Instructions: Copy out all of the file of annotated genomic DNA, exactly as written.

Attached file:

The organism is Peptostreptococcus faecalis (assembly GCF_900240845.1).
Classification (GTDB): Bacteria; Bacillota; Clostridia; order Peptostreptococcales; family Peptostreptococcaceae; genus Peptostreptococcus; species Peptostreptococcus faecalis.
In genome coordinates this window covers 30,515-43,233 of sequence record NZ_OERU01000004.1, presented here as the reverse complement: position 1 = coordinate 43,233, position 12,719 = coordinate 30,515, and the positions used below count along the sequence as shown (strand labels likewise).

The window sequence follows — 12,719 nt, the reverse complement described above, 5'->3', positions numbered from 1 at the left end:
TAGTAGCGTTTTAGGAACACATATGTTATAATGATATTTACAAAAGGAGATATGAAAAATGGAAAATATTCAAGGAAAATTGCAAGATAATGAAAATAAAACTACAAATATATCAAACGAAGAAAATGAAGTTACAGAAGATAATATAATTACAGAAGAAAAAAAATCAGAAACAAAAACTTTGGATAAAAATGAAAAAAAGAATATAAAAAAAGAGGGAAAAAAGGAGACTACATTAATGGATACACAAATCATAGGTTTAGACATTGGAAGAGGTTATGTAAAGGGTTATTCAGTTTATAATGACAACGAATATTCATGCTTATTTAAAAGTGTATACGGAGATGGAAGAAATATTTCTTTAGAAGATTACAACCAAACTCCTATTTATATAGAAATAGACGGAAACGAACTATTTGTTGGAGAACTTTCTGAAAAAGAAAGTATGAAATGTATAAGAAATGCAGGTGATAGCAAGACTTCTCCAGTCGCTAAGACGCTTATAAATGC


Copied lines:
The organism is Peptostreptococcus faecalis (assembly GCF_900240845.1).
Classification (GTDB): Bacteria; Bacillota; Clostridia; order Peptostreptococcales; family Peptostreptococcaceae; genus Peptostreptococcus; species Peptostreptococcus faecalis.
In genome coordinates this window covers 30,515-43,233 of sequence record NZ_OERU01000004.1, presented here as the reverse complement: position 1 = coordinate 43,233, position 12,719 = coordinate 30,515, and the positions used below count along the sequence as shown (strand labels likewise).

The window sequence follows — 12,719 nt, the reverse complement described above, 5'->3', positions numbered from 1 at the left end:
TAGTAGCGTTTTAGGAACACATATGTTATAATGATATTTACAAAAGGAGATATGAAAAATGGAAAATATTCAAGGAAAATTGCAAGATAATGAAAATAAAACTACAAATATATCAAACGAAGAAAATGAAGTTACAGAAGATAATATAATTACAGAAGAAAAAAAATCAGAAACAAAAACTTTGGATAAAAATGAAAAAAAGAATATAAAAAAAGAGGGAAAAAAGGAGACTACATTAATGGATACACAAATCATAGGTTTAGACATTGGAAGAGGTTATGTAAAGGGTTATTCAGTTTATAATGACAACGAATATTCATGCTTATTTAAAAGTGTATACGGAGATGGAAGAAATATTTCTTTAGAAGATTACAACCAAACTCCTATTTATATAGAAATAGACGGAAACGAACTATTTGTTGGAGAACTTTCTGAAAAAGAAAGTATGAAATGTATAAGAAATGCAGGTGATAGCAAGACTTCTCCAGTCGCTAAGACGCTTATAAATGC